Holway offers a reworking of the understanding of Achilles as a hero based on a revised reading. He uses ideas first proposed by Freud and Bowlby. His concern in this study is the emotional abuse of children by their caregivers. He understands Achilles’s anger as a defense mechanism. The hero of the Iliad has unconsciously redirected early emotional trauma. It is redirected into hero-seeking behavior. It is internal, repressed narcissistic rage that has deadly behavioral consequences.

Holway takes the childhood story of Achilles and builds a case against heroic psychology. At bottom, he argues that the epic poem is about denial: individual and collective denial of abusive and traumatic features of a mother–son relationship. Through a cathartic story we get a purging of original anger at devaluating parents. It’s about poor and destructive child rearing. Family psychology, father–son psychology, and mother–son psychology all become greater than the sum of their parts to produce a culture of the heroic. Complex dynamics are framed into well-worn oedipal or simplistic attachment theories. Our hero Achilles is subject to what might be called a clinical analysis of defenses.

Moreover, Holway examines Achilles’s selective inattention to his mother’s desires, her misuse of him, and her agenda to satisfy her needs as opposed to his childhood needs. This means that Achilles grows up heeding his mother’s needs and not his own true self. Both mother Themis [sic] and son Achilles have to uphold the false image of self as superior. Achilles is also, and this is the deadly aspect of it all, a hero–son who serves maternal revenge: pretty typical dysfunctional family dynamics, if you ask me.

Holway’s generally stiff language suggests that this work began life as a dissertation. Although he delivers a promistted Freudian analysis, albeit not contemporary Freudian, it is misleading to think that attachment theory is here used to enhance our understanding of the plight of Achilles. Although attachment theory and research have received remarkable attention in psychology and in the last 20 or so years in psychoanalysis, Holway does not make use of the theory’s main features: namely, its protean paradigm, the centrality of the need to relate, learned adaptations to the real world of family, concepts of critical periods, the child’s capacity for self-regulation as built on an experience of being regulated by the mother, felt security, and that maturation and experience interact.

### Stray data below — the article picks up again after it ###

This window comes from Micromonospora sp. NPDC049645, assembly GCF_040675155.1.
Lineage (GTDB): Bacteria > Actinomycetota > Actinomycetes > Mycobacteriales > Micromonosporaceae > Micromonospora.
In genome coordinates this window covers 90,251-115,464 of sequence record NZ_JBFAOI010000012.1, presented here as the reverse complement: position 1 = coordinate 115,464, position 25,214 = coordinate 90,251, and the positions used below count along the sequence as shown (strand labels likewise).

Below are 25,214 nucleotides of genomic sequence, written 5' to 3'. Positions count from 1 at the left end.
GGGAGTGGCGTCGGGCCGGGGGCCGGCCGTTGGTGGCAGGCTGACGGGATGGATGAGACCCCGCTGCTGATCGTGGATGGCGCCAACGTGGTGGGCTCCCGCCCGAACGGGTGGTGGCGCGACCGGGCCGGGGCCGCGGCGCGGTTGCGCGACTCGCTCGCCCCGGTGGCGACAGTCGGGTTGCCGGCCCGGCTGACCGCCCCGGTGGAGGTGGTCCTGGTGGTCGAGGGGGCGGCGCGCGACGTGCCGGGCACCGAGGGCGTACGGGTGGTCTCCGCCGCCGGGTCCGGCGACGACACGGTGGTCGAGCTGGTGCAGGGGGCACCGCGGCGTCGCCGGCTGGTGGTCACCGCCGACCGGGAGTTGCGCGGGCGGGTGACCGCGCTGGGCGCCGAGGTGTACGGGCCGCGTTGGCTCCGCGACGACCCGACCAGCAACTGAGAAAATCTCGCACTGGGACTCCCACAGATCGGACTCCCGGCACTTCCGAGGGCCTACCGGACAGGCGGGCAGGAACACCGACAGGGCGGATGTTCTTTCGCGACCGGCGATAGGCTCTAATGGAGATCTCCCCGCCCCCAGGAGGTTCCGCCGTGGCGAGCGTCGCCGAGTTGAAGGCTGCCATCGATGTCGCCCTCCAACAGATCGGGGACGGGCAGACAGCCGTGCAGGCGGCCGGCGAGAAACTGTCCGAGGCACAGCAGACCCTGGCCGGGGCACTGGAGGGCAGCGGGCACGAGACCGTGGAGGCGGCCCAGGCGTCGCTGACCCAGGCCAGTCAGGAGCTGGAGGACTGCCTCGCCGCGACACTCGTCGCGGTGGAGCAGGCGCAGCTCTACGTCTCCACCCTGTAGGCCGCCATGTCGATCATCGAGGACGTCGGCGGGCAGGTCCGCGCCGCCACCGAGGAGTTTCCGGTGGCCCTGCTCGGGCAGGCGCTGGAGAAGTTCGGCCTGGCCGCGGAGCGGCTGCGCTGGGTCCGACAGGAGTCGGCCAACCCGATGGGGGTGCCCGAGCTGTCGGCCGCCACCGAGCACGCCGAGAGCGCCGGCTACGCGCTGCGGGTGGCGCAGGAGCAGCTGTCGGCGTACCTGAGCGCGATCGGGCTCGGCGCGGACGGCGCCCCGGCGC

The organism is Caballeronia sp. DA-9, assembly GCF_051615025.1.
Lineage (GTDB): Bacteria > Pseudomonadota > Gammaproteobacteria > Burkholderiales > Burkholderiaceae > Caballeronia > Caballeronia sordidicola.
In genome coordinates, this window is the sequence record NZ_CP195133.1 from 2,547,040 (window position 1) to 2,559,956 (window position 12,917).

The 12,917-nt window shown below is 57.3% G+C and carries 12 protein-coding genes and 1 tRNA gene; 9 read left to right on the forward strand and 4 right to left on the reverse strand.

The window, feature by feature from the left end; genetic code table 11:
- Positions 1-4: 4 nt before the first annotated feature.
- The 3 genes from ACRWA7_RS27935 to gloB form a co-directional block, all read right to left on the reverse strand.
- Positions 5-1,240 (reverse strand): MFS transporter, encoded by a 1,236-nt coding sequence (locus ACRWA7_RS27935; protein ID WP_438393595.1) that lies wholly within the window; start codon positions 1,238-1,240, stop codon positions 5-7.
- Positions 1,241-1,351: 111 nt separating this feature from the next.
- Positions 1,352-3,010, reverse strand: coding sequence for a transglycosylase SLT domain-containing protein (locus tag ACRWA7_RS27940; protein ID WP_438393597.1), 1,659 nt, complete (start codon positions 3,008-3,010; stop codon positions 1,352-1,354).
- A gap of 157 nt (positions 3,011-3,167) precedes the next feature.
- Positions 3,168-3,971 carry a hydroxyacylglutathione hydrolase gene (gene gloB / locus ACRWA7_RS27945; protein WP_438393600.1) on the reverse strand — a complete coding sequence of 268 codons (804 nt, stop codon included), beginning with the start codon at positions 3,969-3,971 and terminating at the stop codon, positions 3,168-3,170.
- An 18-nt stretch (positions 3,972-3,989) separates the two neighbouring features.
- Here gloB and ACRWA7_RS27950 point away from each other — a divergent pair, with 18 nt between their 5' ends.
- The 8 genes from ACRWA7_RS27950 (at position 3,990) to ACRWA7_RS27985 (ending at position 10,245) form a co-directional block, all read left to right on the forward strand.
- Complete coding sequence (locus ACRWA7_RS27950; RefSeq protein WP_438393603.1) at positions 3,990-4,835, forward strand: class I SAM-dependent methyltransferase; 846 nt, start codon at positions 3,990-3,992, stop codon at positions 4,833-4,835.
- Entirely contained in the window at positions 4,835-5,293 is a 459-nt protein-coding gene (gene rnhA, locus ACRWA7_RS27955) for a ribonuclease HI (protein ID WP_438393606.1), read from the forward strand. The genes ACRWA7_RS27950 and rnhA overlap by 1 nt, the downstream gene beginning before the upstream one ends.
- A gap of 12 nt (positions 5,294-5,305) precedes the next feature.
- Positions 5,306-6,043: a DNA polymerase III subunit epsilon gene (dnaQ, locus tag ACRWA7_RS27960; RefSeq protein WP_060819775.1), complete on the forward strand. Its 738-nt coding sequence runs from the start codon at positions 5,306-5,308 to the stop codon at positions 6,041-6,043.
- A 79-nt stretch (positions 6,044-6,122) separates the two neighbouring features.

Although Holway claims attachment trauma, he does not really specify it. Rather, he identifies Gregory Bateson’s ideas of pathogenic families and Nancy Chodorow’s ideas of gender arrangements as his foundation for understanding ancient Greek mothering and relations with hero–sons. These conceptual readings feel retro and thin.

Last, my bias as a clinician interested in how people change has me wondering why Holway does not address the ways Achilles moves from untamed aggression and the need for absolute uniqueness to a capacity to acknowledge the existence of the other. We know that the Iliad left a decisive mark on Greek tragedy via its profound humanity, which experiences suffering as suffering and death as death, even if they strike the enemy (Kaufmann, 1979).

This humanity is at the very center of the Greek contribution to civilization. It is its main achievement. Warriors on all sides have mothers and fathers, and many have wives and children. After Achilles kills Hector and Hector’s father, Priam, asks Achilles for his son’s body, Achilles can see his own grieving father. Achilles and Priam mourn together over the loss that defines us as human. Afterward, they eat together and sleep in the same hut. Thus Achilles’s wrath transforms into the recognition of human values. True, this transformation may have developed against a background of violence and death. Also true, Achilles’s mother may have been a humiliated daughter herself, wishing to raise a superior son who would offer proof of her own divine worth.